The recent death of Roger Ebert was a reminder that as a film critic, he had many imitators, yet no real equals.
Ebert and his friendly rival, fellow film critic Gene Siskel, popularized the thumbs-up, thumbs-down rating system while assessing the latest movies on their syndicated review show, “At the Movies.” The format proved so appealing that other critics copied it, and we briefly tried a similar scheme in our office during my own days as a movie critic for The State-Times, The Advocate’s now-defunct sister paper.
An editor thought a weekly pair-up between me and Advocate arts writer Rod Dreher might produce some lively sparks. The only problem, as Rod and I learned after several weeks of comparing notes about the latest features at the cineplex, is that we tended to agree on just about everything. Our collaboration ended when The State-Times closed in 1991, but Rod and I remained friends, even after he moved away to begin a series of newspaper jobs that advanced him to national prominence.
Recently, I’ve found myself once again nodding in agreement with Rod as I read his lovely new memoir, “The Little Way of Ruthie Leming,” which chronicles the death of Rod’s sister, a transition that inspired him to move back to his hometown of Starhill near St. Francisville.
Rod’s book is about many things, but it considers the way that a small town can act as a blanket — sometimes pleasantly warm, sometimes suffocating. Rod weighs the possibilities and perils of life in close-knit, rural Starhill before deciding that the place where he began is where he and his family need to be now.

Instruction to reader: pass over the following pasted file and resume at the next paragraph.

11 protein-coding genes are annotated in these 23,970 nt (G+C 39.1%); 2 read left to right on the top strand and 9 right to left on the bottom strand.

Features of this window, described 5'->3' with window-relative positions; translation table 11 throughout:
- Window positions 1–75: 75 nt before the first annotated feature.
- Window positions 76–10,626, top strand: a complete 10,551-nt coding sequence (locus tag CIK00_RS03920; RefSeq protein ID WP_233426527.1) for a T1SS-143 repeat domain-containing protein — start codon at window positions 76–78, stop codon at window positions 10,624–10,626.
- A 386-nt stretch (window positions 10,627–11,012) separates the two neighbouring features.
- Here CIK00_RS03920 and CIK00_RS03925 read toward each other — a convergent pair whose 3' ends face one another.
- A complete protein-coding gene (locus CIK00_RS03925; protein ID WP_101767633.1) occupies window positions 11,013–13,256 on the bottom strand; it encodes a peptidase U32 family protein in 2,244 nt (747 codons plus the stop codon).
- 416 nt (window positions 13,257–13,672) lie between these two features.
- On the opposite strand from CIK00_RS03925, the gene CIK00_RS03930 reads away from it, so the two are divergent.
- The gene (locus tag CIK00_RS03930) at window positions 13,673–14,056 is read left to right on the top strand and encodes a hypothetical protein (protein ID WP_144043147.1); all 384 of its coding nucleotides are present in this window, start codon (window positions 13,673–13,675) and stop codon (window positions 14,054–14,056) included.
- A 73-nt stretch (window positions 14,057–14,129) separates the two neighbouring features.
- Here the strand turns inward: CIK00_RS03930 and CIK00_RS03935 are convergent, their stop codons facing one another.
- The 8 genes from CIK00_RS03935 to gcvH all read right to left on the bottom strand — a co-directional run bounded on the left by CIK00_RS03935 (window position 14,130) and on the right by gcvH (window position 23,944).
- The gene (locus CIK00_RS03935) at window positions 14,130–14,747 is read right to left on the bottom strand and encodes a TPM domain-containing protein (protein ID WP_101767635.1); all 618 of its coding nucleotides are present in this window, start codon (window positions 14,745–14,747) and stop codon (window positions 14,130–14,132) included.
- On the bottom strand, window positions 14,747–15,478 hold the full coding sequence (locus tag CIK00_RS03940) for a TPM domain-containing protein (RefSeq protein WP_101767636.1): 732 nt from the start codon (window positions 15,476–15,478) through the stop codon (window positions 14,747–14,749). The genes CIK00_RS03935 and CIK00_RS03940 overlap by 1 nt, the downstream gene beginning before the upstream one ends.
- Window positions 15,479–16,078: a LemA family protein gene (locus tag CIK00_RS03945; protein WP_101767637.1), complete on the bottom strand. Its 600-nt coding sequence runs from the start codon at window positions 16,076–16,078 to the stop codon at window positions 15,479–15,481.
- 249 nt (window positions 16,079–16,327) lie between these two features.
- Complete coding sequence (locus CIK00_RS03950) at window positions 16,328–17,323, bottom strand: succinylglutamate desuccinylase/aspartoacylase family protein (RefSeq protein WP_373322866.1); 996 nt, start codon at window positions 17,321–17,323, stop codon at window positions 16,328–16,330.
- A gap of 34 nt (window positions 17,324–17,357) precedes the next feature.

“Contemporary culture encourages us to make islands of ourselves for the sake of self-fulfillment, of career advancement, of entertainment, of diversion, and all the demands of the sovereign self,” Rod tells readers. “When suffering and death come for you —and they will — you want to be in a place where you know, and are known.”
A woman once said of the writer Henry James that she had never met a man “so assailed by the perceptions.” Rod has a similar gift for feeling the world and expressing it on the page.
He recalls that the summer of his childhood “smelled like neat’s-foot oil, light beer in a can (you’d sneak a sip when your dad asked you to fetch him a fresh one out of the cooler), Off! mosquito repellent, the decaying wood of ... bleachers, and the smoke from our folks’ Marlboro Reds.”
Such passages reminded me of James Agee’s “A Death in the Family” or Harper Lee’s “To Kill a Mockingbird” in their power to evoke this region’s hottest months.
Rod’s book has shared my nightstand with Ebert’s “Life Itself,” the beautiful memoir he wrote after falling ill.
Both books are reminders that questions of life and death can bring veteran film critics to write about something more important than the movies.
In their own way, Rod Dreher and Roger Ebert tell the story of homecoming, which is, usually, the most meaningful trip we’ll take.